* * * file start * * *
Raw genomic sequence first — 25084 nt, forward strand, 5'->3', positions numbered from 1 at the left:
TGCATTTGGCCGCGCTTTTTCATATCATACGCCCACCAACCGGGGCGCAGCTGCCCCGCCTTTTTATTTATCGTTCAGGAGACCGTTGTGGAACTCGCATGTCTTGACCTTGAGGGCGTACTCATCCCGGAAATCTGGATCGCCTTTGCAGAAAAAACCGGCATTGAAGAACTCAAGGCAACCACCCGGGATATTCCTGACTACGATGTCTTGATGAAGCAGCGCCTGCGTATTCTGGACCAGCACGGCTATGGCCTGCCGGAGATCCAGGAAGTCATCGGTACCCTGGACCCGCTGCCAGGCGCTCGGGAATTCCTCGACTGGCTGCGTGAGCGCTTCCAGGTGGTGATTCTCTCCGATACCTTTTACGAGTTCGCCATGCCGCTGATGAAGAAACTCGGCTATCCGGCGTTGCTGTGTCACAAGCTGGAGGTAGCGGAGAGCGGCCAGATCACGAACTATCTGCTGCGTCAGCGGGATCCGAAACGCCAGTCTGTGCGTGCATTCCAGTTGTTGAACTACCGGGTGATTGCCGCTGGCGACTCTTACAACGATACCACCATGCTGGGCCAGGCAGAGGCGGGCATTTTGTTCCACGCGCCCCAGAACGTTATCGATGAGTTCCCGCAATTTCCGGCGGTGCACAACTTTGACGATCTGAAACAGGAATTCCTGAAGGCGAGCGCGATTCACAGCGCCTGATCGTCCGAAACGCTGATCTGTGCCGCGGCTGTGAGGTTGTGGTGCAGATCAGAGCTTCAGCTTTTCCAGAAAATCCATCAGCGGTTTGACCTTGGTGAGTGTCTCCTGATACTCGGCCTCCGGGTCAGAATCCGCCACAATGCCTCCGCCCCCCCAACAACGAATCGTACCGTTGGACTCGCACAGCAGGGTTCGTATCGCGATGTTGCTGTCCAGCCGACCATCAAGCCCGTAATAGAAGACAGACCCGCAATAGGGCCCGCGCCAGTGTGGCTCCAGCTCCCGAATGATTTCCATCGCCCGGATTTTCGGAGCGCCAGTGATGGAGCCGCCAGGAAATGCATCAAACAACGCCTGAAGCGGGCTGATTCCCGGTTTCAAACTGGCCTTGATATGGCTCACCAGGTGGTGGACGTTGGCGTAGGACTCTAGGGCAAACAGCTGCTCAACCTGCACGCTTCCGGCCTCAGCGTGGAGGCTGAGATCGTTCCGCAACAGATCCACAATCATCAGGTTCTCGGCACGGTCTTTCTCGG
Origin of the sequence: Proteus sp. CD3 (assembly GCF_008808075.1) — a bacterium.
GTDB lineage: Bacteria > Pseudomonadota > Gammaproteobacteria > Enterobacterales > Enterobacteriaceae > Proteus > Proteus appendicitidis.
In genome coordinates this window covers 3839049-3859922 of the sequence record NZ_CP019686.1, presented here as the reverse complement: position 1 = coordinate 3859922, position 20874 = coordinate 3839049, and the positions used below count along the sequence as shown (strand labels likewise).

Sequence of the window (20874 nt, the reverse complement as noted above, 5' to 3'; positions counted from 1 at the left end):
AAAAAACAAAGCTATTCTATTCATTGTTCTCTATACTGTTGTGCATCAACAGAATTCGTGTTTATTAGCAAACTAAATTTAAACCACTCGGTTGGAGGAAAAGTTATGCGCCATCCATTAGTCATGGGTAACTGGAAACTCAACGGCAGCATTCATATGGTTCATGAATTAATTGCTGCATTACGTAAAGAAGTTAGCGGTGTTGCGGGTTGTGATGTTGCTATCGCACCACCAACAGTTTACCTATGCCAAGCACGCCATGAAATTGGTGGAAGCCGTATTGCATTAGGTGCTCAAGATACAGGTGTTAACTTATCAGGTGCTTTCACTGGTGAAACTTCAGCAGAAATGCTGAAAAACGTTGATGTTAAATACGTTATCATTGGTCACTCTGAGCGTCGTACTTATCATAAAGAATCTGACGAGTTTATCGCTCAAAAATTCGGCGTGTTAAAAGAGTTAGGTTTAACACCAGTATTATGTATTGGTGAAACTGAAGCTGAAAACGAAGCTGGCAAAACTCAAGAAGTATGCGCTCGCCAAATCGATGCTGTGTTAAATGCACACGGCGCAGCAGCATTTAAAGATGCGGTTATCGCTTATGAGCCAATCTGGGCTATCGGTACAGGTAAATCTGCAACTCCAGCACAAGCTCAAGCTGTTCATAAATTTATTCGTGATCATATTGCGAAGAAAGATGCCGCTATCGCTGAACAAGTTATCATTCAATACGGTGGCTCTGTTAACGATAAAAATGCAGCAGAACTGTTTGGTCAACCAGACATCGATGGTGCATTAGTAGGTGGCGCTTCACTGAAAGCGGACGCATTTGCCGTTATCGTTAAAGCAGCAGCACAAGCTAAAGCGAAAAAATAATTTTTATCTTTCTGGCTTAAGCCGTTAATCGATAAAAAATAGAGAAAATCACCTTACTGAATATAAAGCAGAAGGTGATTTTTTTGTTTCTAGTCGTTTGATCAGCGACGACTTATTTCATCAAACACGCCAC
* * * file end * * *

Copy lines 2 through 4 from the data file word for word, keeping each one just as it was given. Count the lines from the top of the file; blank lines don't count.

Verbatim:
TGCATTTGGCCGCGCTTTTTCATATCATACGCCCACCAACCGGGGCGCAGCTGCCCCGCCTTTTTATTTATCGTTCAGGAGACCGTTGTGGAACTCGCATGTCTTGACCTTGAGGGCGTACTCATCCCGGAAATCTGGATCGCCTTTGCAGAAAAAACCGGCATTGAAGAACTCAAGGCAACCACCCGGGATATTCCTGACTACGATGTCTTGATGAAGCAGCGCCTGCGTATTCTGGACCAGCACGGCTATGGCCTGCCGGAGATCCAGGAAGTCATCGGTACCCTGGACCCGCTGCCAGGCGCTCGGGAATTCCTCGACTGGCTGCGTGAGCGCTTCCAGGTGGTGATTCTCTCCGATACCTTTTACGAGTTCGCCATGCCGCTGATGAAGAAACTCGGCTATCCGGCGTTGCTGTGTCACAAGCTGGAGGTAGCGGAGAGCGGCCAGATCACGAACTATCTGCTGCGTCAGCGGGATCCGAAACGCCAGTCTGTGCGTGCATTCCAGTTGTTGAACTACCGGGTGATTGCCGCTGGCGACTCTTACAACGATACCACCATGCTGGGCCAGGCAGAGGCGGGCATTTTGTTCCACGCGCCCCAGAACGTTATCGATGAGTTCCCGCAATTTCCGGCGGTGCACAACTTTGACGATCTGAAACAGGAATTCCTGAAGGCGAGCGCGATTCACAGCGCCTGATCGTCCGAAACGCTGATCTGTGCCGCGGCTGTGAGGTTGTGGTGCAGATCAGAGCTTCAGCTTTTCCAGAAAATCCATCAGCGGTTTGACCTTGGTGAGTGTCTCCTGATACTCGGCCTCCGGGTCAGAATCCGCCACAATGCCTCCGCCCCCCCAACAACGAATCGTACCGTTGGACTCGCACAGCAGGGTTCGTATCGCGATGTTGCTGTCCAGCCGACCATCAAGCCCGTAATAGAAGACAGACCCGCAATAGGGCCCGCGCCAGTGTGGCTCCAGCTCCCGAATGATTTCCATCGCCCGGATTTTCGGAGCGCCAGTGATGGAGCCGCCAGGAAATGCATCAAACAACGCCTGAAGCGGGCTGATTCCCGGTTTCAAACTGGCCTTGATATGGCTCACCAGGTGGTGGACGTTGGCGTAGGACTCTAGGGCAAACAGCTGCTCAACCTGCACGCTTCCGGCCTCAGCGTGGAGGCTGAGATCGTTCCGCAACAGATCCACAATCATCAGGTTCTCGGCACGGTCTTTCTCGG
Origin of the sequence: Proteus sp. CD3 (assembly GCF_008808075.1) — a bacterium.
GTDB lineage: Bacteria > Pseudomonadota > Gammaproteobacteria > Enterobacterales > Enterobacteriaceae > Proteus > Proteus appendicitidis.